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  • Foreword
  • S M

Ray Bradbury's letters to his English publisher, Rupert Hart-Davis, published here for the first time, show an interesting side of the American author. He and the English editor got on well, and their correspondence eventually reflected an almost fifty-year friendship. Like Bradbury, Hart-Davis was enterprising and sociable. He chose authors according to his taste, leaving the larger designs of both business and literature to work themselves out however they would.

The letters to Hart-Davis show how hard working and focused Bradbury was during his long, active writing life, how he could write some books in months, while happily spending years on others. They also show that like many writers (and artists of all kinds) Bradbury seldom just finished something and let it go. Instead he revised, re-used, improved and, in at least one case, described in these letters, worried what had originally appeared as a piece of pulp fiction into a world classic.

Good science fiction and fantasy, the genres for which Bradbury is best known, tend to deal with large issues. In many ways, they are related to the much older forms of religion, myth and folklore. These kinds of writing concern themselves with gods and monsters, mystical events, beginnings and ends, improbable distances in time and space and other shared motifs, such as the tribulations that come about from humans overreaching themselves. This subject is as old as Adam and Eve, Prometheus and Pandora, and as recent as the latest incarnation of Frankenstein. It is one of the most definitive but seemingly unlikely similarities of science fiction and fantasy to religious or wisdom literature.

Popular science writers sometimes mention science fiction and fantasy authors as the first to have certain ideas or to popularize them. Some fiction writers in fact do predict future scientific interests or technology. Bradbury, for example, was an early prophet of cell phones and the increasing role of television, although hardly as benefits to people's lives. Rather than celebrating such innovations, in fact, science fiction [End Page 5] writers more often question them with their apocalyptic wars, doomed immortals and characters that lose their souls due to otherworldly abilities. Like the oldest books, they remind us that we are not gods, no matter how elaborate our knowledge becomes.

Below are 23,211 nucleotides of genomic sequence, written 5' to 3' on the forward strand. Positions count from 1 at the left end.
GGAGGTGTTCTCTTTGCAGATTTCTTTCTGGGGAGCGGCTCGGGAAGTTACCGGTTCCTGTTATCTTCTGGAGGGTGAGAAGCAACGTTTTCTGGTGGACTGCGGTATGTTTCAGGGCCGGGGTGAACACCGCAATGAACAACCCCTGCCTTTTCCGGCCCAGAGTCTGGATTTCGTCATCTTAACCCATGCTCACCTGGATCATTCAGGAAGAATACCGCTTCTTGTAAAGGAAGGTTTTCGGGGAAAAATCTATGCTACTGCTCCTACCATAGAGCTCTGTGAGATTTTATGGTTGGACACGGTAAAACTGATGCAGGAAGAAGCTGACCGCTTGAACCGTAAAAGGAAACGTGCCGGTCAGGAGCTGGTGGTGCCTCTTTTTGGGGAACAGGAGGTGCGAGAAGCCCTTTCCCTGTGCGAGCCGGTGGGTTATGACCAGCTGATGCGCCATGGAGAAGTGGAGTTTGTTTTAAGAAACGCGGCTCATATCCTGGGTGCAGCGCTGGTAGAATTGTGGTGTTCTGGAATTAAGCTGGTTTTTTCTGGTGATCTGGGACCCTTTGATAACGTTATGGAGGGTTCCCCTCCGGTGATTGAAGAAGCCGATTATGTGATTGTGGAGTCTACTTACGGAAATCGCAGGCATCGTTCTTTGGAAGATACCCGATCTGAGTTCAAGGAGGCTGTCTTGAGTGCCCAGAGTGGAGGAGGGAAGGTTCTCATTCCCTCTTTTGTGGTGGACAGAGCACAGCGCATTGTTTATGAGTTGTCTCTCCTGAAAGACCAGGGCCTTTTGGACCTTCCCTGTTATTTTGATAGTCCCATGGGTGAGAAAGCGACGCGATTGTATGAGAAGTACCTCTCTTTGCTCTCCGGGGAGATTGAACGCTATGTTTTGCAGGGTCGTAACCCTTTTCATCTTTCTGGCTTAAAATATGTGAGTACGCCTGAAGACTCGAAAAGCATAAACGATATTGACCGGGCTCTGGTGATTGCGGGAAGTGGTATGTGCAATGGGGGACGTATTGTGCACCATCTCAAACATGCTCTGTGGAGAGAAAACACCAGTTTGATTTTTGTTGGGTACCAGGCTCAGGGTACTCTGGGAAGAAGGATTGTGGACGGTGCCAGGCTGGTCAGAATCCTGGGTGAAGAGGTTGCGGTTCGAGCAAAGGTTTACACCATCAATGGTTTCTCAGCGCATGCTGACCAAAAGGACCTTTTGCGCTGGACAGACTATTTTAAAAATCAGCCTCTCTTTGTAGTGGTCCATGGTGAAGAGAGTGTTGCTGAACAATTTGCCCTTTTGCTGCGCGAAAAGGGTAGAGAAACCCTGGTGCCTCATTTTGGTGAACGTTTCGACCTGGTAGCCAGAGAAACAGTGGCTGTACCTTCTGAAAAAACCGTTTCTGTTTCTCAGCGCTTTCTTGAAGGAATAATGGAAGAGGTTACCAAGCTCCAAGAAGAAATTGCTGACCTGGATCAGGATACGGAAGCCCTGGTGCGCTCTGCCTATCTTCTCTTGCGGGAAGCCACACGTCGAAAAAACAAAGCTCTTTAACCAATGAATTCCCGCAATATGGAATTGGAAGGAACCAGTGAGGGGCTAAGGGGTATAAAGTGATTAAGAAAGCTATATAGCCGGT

The ur texts of most of the major religions were written during tribal or monarchical periods and influenced by historical realities that we can only speculate about today. The Torah or Pentateuch, the first five books of the Bible, seems to have been composed between 2,500 and 3,000 years ago, during and after the Babylonian exile. There are enough uncertainties and seeming contradictions in these texts to invite endless speculation. However, the writers of the Pentateuch, as well as their Greek approximate contemporaries Hesiod and Homer, repeatedly portray conflict between higher powers and humans, often for the same reason—human pridefulness and competition for power. Pride is Lucifer's sin, the most basic sin in Judaism and Christianity. Similarly, the Muslim Qur'an describes humility as the virtue that is the key to all other virtues. Without it, none of the other virtues are viable. The texts of Buddhism, going back over three thousand years, offer sophisticated instruction in achieving humility and composure.

Since the age of alchemy, the realms of science, engineering, medicine and technology have been the sources of both the greatest achievements and the greatest delusions. It isn't unusual for people to indulge in knee-jerk scientism, assuming that every disease can be conquered, every problem solved and every war won through the latest or the next discovery. But there must be a reason why we have been trying to remind ourselves, for as long as we have been thinking about how to live, to get off our high horses and recognize our limited place in the universe. Perhaps it has to do with the contradiction between our ability to imagine what seems to us like anything, while at the same time being locked in our egos, wondering how we got here, knowing we will die.

Ray Bradbury's best book, Fahrenheit 451, is a conventional dystopia in that it...


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